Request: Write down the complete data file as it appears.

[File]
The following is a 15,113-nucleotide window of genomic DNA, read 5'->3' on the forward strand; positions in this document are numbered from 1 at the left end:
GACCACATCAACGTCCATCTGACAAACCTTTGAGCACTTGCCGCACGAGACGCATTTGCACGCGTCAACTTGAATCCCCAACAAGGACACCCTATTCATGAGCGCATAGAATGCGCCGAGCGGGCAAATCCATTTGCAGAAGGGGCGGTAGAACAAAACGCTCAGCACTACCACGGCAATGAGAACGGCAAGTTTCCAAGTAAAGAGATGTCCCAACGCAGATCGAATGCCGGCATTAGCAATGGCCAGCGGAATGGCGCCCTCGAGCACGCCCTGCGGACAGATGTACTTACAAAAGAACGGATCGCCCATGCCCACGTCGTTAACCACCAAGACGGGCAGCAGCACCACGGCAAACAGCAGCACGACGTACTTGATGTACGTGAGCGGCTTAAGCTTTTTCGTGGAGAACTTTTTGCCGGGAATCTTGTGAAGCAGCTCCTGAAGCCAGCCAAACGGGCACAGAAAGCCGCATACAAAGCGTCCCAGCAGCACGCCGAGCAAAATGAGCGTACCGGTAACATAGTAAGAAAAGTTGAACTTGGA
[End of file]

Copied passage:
The following is a 15,113-nucleotide window of genomic DNA, read 5'->3' on the forward strand; positions in this document are numbered from 1 at the left end:
GACCACATCAACGTCCATCTGACAAACCTTTGAGCACTTGCCGCACGAGACGCATTTGCACGCGTCAACTTGAATCCCCAACAAGGACACCCTATTCATGAGCGCATAGAATGCGCCGAGCGGGCAAATCCATTTGCAGAAGGGGCGGTAGAACAAAACGCTCAGCACTACCACGGCAATGAGAACGGCAAGTTTCCAAGTAAAGAGATGTCCCAACGCAGATCGAATGCCGGCATTAGCAATGGCCAGCGGAATGGCGCCCTCGAGCACGCCCTGCGGACAGATGTACTTACAAAAGAACGGATCGCCCATGCCCACGTCGTTAACCACCAAGACGGGCAGCAGCACCACGGCAAACAGCAGCACGACGTACTTGATGTACGTGAGCGGCTTAAGCTTTTTCGTGGAGAACTTTTTGCCGGGAATCTTGTGAAGCAGCTCCTGAAGCCAGCCAAACGGGCACAGAAAGCCGCATACAAAGCGTCCCAGCAGCACGCCGAGCAAAATGAGCGTACCGGTAACATAGTAAGAAAAGTTGAACTTGGA